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      New Developments of the Principle of Vinylogy as Applied to π-Extended Enolate-Type Donor Systems

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      , , ,
      Chemical Reviews
      American Chemical Society

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          Abstract

          The principle of vinylogy states that the electronic effects of a functional group in a molecule are possibly transmitted to a distal position through interposed conjugated multiple bonds. As an emblematic case, the nucleophilic character of a π-extended enolate-type chain system may be relayed from the legitimate α-site to the vinylogous γ, ε, ..., ω remote carbon sites along the chain, provided that suitable HOMO-raising strategies are adopted to transform the unsaturated pronucleophilic precursors into the reactive polyenolate species. On the other hand, when “unnatural” carbonyl ipso-sites are activated as nucleophiles (umpolung), vinylogation extends the nucleophilic character to “unnatural” β, δ, ... remote sites. Merging the principle of vinylogy with activation modalities and concepts such as iminium ion/enamine organocatalysis, NHC-organocatalysis, cooperative organo/metal catalysis, bifunctional organocatalysis, dicyanoalkylidene activation, and organocascade reactions represents an impressive step forward for all vinylogous transformations. This review article celebrates this evolutionary progress, by collecting, comparing, and critically describing the achievements made over the nine year period 2010–2018, in the generation of vinylogous enolate-type donor substrates and their use in chemical synthesis.

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          Organocatalytic cascade reactions as a new tool in total synthesis.

          The total synthesis of natural products and biologically active compounds, such as pharmaceuticals and agrochemicals, has reached an extraordinary level of sophistication. We are, however, still far away from the 'ideal synthesis' and the state of the art is still frequently hampered by lengthy protecting-group strategies and costly purification procedures derived from the step-by-step protocols. In recent years several new criteria have been brought forward to solve these problems and to improve total synthesis: atom, step and redox economy or protecting-group-free synthesis. Over the past decade the research area of organocatalysis has rapidly grown to become a third pillar of asymmetric catalysis standing next to metal and biocatalysis, thus paving the way for a new and powerful strategy that can help to address these issues - organocatalytic cascade reactions. In this Review we present the first applications of such asymmetric organocascade reactions to the total synthesis of natural products.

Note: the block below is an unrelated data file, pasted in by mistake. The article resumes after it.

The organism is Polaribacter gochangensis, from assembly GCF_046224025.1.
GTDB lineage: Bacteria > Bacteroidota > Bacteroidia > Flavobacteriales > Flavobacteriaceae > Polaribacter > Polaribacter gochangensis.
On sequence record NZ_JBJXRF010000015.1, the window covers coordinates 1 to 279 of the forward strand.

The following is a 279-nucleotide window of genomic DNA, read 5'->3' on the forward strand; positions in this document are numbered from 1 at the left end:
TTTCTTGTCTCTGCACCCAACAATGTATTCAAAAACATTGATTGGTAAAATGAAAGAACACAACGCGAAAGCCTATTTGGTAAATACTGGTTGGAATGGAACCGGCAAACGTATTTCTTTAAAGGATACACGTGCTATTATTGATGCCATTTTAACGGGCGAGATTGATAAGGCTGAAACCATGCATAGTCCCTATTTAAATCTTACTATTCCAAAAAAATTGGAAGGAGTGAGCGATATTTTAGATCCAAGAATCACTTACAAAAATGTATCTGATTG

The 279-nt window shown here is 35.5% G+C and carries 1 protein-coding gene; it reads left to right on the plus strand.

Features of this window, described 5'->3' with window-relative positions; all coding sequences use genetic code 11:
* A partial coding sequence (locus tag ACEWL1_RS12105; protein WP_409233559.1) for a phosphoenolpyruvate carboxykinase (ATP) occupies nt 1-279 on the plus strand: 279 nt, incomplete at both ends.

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            “On Water”: Unique Reactivity of Organic Compounds in Aqueous Suspension

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              Lewis Base Catalysis in Organic Synthesis

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                Author and article information

                Journal
                Chem Rev
                Chem Rev
                cr
                chreay
                Chemical Reviews
                American Chemical Society
                0009-2665
                1520-6890
                10 February 2020
                11 March 2020
                : 120
                : 5
                : 2448-2612
                Affiliations
                [1]Dipartimento di Scienze degli Alimenti e del Farmaco, Università di Parma , Parco Area delle Scienze 27A, 43124 Parma, Italy
                Author notes
                [* ]Email: franca.zanardi@ 123456unipr.it ; Phone: +39 0521 905067.
                Article
                10.1021/acs.chemrev.9b00481
                7993750
                32040305
                74a9b71f-0e7d-40b6-ab39-055b9906f6c6

                Permits the broadest form of re-use including for commercial purposes, provided that author attribution and integrity are maintained ( https://creativecommons.org/licenses/by/4.0/).

                History
                : 31 July 2019
                Categories
                Review
                Custom metadata
                cr9b00481
                cr9b00481

                Chemistry
                Chemistry

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